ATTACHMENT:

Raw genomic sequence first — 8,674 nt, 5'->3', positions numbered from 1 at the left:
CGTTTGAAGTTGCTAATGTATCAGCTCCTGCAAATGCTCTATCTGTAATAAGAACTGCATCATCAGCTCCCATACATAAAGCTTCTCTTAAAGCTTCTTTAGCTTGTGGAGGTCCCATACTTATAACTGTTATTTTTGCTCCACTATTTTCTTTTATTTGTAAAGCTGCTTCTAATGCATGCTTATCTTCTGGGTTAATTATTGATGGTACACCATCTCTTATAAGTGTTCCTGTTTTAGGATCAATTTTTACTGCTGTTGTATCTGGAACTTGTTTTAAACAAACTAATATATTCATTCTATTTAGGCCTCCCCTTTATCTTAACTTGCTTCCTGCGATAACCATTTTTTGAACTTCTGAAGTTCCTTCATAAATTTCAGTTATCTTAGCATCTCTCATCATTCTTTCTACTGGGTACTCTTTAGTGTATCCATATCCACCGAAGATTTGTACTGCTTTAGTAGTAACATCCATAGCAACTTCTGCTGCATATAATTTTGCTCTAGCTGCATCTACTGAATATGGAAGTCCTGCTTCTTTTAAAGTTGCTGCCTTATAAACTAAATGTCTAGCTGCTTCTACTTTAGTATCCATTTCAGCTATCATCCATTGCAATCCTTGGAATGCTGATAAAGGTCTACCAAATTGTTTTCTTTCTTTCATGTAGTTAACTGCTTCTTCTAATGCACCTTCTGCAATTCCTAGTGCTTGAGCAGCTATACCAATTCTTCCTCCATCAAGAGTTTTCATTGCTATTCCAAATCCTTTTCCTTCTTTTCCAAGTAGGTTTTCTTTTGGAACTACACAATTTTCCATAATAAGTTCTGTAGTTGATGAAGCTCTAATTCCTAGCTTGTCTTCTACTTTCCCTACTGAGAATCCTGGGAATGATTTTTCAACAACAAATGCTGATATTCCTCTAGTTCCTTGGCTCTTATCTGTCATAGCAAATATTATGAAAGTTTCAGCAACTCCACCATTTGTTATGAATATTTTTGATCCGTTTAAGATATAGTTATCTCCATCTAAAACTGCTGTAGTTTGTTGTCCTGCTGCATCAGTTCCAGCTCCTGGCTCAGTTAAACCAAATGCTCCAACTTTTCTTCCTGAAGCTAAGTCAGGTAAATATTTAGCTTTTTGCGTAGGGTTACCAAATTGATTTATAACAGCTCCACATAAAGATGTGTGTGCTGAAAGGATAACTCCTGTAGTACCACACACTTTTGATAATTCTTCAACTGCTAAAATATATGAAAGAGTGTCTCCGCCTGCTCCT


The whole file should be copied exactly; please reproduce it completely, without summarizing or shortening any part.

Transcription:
Raw genomic sequence first — 8,674 nt, 5'->3', positions numbered from 1 at the left:
CGTTTGAAGTTGCTAATGTATCAGCTCCTGCAAATGCTCTATCTGTAATAAGAACTGCATCATCAGCTCCCATACATAAAGCTTCTCTTAAAGCTTCTTTAGCTTGTGGAGGTCCCATACTTATAACTGTTATTTTTGCTCCACTATTTTCTTTTATTTGTAAAGCTGCTTCTAATGCATGCTTATCTTCTGGGTTAATTATTGATGGTACACCATCTCTTATAAGTGTTCCTGTTTTAGGATCAATTTTTACTGCTGTTGTATCTGGAACTTGTTTTAAACAAACTAATATATTCATTCTATTTAGGCCTCCCCTTTATCTTAACTTGCTTCCTGCGATAACCATTTTTTGAACTTCTGAAGTTCCTTCATAAATTTCAGTTATCTTAGCATCTCTCATCATTCTTTCTACTGGGTACTCTTTAGTGTATCCATATCCACCGAAGATTTGTACTGCTTTAGTAGTAACATCCATAGCAACTTCTGCTGCATATAATTTTGCTCTAGCTGCATCTACTGAATATGGAAGTCCTGCTTCTTTTAAAGTTGCTGCCTTATAAACTAAATGTCTAGCTGCTTCTACTTTAGTATCCATTTCAGCTATCATCCATTGCAATCCTTGGAATGCTGATAAAGGTCTACCAAATTGTTTTCTTTCTTTCATGTAGTTAACTGCTTCTTCTAATGCACCTTCTGCAATTCCTAGTGCTTGAGCAGCTATACCAATTCTTCCTCCATCAAGAGTTTTCATTGCTATTCCAAATCCTTTTCCTTCTTTTCCAAGTAGGTTTTCTTTTGGAACTACACAATTTTCCATAATAAGTTCTGTAGTTGATGAAGCTCTAATTCCTAGCTTGTCTTCTACTTTCCCTACTGAGAATCCTGGGAATGATTTTTCAACAACAAATGCTGATATTCCTCTAGTTCCTTGGCTCTTATCTGTCATAGCAAATATTATGAAAGTTTCAGCAACTCCACCATTTGTTATGAATATTTTTGATCCGTTTAAGATATAGTTATCTCCATCTAAAACTGCTGTAGTTTGTTGTCCTGCTGCATCAGTTCCAGCTCCTGGCTCAGTTAAACCAAATGCTCCAACTTTTCTTCCTGAAGCTAAGTCAGGTAAATATTTAGCTTTTTGCGTAGGGTTACCAAATTGATTTATAACAGCTCCACATAAAGATGTGTGTGCTGAAAGGATAACTCCTGTAGTACCACACACTTTTGATAATTCTTCAACTGCTAAAATATATGAAAGAGTGTCTCCGCCTGCTCCT